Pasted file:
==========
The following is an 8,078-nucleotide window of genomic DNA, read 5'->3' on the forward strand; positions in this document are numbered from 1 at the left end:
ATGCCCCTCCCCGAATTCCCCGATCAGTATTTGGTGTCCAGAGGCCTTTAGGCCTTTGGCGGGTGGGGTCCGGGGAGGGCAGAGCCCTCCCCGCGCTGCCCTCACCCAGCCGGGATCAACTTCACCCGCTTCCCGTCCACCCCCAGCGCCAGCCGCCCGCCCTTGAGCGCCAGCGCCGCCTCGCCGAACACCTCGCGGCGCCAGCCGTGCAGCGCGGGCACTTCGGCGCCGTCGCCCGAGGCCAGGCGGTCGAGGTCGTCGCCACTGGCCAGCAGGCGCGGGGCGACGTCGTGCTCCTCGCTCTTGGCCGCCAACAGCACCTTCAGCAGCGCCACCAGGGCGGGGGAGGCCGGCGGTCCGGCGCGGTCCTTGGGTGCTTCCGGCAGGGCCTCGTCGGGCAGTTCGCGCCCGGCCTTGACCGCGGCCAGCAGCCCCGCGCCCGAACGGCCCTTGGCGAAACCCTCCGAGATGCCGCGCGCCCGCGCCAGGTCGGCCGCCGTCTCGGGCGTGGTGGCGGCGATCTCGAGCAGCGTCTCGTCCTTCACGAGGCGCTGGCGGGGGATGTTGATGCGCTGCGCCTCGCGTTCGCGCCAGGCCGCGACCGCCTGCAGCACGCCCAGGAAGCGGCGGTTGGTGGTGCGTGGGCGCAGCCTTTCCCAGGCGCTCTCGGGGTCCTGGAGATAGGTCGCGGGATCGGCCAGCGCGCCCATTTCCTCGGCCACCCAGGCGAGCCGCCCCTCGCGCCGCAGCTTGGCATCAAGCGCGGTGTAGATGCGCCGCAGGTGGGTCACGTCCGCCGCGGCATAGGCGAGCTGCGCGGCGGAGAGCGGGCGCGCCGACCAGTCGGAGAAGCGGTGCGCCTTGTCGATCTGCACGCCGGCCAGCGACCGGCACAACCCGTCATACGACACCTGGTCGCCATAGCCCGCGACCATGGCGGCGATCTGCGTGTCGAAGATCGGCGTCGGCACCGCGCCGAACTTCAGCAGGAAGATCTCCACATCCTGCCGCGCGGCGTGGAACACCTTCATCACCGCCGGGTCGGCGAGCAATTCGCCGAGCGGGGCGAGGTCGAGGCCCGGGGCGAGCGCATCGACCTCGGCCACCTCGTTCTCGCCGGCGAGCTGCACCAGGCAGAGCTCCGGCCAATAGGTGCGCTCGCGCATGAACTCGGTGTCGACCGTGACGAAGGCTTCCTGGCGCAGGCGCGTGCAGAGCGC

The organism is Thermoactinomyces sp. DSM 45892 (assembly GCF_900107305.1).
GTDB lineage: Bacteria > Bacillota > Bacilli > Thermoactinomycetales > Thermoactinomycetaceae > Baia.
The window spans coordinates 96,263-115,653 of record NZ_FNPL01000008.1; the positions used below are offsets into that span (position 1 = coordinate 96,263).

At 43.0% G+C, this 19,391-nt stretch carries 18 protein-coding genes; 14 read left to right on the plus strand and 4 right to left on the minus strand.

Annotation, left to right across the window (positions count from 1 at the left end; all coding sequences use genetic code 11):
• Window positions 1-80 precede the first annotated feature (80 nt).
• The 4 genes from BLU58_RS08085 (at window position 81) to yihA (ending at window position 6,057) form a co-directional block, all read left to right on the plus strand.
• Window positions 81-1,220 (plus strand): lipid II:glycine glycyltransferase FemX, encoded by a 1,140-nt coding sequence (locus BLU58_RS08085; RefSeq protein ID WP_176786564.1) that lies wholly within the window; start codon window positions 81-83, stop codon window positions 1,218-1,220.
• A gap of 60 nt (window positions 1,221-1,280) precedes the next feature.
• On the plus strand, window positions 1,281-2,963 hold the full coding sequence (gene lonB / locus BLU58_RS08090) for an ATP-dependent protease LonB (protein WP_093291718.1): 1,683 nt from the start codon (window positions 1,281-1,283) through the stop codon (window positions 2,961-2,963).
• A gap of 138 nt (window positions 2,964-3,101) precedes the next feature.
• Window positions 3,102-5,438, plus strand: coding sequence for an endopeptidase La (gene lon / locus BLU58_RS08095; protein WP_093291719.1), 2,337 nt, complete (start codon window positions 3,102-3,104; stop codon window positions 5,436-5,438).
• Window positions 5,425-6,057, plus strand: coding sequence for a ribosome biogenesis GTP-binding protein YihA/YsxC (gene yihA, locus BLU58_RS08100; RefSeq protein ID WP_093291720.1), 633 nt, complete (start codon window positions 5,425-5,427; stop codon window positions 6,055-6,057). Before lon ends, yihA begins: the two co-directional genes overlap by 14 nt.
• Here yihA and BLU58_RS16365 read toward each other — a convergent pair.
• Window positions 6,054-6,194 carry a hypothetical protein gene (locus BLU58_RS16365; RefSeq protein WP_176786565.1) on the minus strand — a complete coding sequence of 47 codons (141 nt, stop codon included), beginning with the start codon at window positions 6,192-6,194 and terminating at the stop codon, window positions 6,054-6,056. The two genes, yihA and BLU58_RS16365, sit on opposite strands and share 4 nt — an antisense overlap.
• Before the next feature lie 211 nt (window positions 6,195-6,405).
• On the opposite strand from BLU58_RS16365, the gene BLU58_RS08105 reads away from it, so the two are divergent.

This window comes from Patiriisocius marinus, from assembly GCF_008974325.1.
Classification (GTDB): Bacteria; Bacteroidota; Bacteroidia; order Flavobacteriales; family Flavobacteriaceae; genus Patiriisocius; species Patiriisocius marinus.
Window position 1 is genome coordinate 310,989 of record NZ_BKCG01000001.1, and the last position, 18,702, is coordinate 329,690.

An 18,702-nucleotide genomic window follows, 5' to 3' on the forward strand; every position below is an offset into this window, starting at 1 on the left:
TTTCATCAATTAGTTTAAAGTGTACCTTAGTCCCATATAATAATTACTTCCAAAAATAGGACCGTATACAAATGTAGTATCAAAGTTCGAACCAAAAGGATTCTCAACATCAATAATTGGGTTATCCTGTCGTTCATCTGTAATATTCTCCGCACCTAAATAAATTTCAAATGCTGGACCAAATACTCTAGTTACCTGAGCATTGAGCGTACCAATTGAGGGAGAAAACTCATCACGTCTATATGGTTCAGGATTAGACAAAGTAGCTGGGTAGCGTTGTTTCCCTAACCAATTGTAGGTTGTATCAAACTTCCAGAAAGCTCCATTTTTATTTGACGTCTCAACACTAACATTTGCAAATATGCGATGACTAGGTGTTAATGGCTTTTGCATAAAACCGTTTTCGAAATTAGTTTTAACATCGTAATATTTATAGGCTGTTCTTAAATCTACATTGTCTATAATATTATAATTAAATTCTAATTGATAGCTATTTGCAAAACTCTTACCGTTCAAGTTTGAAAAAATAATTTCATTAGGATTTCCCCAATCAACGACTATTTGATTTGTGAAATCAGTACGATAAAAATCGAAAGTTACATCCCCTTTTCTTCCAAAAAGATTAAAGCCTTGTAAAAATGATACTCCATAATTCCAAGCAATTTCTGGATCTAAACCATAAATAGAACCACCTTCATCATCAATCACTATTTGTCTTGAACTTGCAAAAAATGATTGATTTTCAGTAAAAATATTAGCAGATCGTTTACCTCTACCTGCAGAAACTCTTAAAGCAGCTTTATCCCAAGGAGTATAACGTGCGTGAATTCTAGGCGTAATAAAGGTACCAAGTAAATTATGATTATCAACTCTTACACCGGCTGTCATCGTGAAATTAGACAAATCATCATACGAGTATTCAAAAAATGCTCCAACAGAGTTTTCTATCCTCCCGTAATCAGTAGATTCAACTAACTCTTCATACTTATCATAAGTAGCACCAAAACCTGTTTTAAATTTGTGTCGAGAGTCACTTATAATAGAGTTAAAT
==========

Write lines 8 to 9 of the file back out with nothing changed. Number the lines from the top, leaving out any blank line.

• Window positions 1-80 precede the first annotated feature (80 nt).
• The 4 genes from BLU58_RS08085 (at window position 81) to yihA (ending at window position 6,057) form a co-directional block, all read left to right on the plus strand.